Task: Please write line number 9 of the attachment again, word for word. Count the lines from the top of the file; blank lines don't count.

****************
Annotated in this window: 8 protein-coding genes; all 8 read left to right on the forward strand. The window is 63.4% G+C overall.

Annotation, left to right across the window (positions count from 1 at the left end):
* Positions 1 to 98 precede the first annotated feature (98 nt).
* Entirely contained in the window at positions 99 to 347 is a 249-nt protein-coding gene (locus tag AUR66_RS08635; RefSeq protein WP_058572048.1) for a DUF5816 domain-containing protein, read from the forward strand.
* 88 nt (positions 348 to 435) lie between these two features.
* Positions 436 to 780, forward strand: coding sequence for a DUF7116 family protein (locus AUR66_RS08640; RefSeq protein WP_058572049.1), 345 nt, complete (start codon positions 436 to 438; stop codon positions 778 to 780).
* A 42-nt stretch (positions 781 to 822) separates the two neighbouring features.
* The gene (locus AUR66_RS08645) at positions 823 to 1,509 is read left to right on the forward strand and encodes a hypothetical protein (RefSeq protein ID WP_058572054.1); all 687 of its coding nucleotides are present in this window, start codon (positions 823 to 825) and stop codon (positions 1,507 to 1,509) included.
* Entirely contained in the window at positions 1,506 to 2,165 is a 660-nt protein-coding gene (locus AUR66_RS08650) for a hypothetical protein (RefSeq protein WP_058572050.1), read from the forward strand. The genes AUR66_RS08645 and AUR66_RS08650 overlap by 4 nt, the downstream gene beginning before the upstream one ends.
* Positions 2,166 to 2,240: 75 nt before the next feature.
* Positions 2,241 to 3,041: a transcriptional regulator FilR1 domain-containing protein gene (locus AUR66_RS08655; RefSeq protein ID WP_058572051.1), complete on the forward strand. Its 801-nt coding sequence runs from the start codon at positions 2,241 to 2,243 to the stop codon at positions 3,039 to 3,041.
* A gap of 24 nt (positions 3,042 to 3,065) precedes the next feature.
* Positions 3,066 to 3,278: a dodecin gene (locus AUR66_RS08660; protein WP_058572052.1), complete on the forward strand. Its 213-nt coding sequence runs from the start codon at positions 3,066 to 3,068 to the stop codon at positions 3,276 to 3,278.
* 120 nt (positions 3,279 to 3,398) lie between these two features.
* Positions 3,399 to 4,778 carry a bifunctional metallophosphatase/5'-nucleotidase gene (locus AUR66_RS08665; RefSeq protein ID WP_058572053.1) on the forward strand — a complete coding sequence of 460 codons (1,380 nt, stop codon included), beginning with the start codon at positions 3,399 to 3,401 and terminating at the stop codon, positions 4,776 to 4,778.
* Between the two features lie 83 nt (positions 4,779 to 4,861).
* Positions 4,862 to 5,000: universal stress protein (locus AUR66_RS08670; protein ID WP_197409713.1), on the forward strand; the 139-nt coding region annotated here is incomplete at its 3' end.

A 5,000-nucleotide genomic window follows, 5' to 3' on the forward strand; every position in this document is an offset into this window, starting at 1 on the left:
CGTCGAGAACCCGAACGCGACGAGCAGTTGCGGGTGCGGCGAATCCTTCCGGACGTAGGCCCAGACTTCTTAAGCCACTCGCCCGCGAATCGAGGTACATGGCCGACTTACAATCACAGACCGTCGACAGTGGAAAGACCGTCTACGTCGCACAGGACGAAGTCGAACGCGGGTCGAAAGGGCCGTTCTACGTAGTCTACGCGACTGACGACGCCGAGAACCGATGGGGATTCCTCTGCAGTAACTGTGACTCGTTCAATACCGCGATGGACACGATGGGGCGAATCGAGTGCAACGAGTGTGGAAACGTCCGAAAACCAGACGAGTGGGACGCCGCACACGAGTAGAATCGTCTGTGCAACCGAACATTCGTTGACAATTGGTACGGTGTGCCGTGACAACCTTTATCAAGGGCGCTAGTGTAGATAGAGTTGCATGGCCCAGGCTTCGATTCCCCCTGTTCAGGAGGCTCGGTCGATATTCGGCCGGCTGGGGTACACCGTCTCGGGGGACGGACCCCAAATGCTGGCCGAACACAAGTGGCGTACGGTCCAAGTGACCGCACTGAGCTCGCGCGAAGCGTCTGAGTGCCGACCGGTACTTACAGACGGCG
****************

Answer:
* Entirely contained in the window at positions 1,506 to 2,165 is a 660-nt protein-coding gene (locus AUR66_RS08650) for a hypothetical protein (RefSeq protein WP_058572050.1), read from the forward strand. The genes AUR66_RS08645 and AUR66_RS08650 overlap by 4 nt, the downstream gene beginning before the upstream one ends.